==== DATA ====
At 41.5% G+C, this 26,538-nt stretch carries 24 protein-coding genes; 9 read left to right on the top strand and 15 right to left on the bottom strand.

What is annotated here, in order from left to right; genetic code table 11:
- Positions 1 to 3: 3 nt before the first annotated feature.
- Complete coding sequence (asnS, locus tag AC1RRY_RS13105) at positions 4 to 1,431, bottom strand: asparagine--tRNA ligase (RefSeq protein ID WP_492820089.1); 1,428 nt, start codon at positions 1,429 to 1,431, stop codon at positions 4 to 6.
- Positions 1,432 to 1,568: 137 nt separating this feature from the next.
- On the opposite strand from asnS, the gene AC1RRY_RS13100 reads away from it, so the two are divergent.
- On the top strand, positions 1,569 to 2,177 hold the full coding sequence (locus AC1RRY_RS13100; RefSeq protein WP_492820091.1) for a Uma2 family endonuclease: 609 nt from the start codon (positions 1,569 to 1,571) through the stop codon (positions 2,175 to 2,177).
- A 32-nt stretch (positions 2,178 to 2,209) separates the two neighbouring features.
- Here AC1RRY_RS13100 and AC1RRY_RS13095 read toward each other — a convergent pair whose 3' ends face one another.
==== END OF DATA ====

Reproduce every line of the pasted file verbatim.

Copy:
At 41.5% G+C, this 26,538-nt stretch carries 24 protein-coding genes; 9 read left to right on the top strand and 15 right to left on the bottom strand.

What is annotated here, in order from left to right; genetic code table 11:
- Positions 1 to 3: 3 nt before the first annotated feature.
- Complete coding sequence (asnS, locus tag AC1RRY_RS13105) at positions 4 to 1,431, bottom strand: asparagine--tRNA ligase (RefSeq protein ID WP_492820089.1); 1,428 nt, start codon at positions 1,429 to 1,431, stop codon at positions 4 to 6.
- Positions 1,432 to 1,568: 137 nt separating this feature from the next.
- On the opposite strand from asnS, the gene AC1RRY_RS13100 reads away from it, so the two are divergent.
- On the top strand, positions 1,569 to 2,177 hold the full coding sequence (locus AC1RRY_RS13100; RefSeq protein WP_492820091.1) for a Uma2 family endonuclease: 609 nt from the start codon (positions 1,569 to 1,571) through the stop codon (positions 2,175 to 2,177).
- A 32-nt stretch (positions 2,178 to 2,209) separates the two neighbouring features.
- Here AC1RRY_RS13100 and AC1RRY_RS13095 read toward each other — a convergent pair whose 3' ends face one another.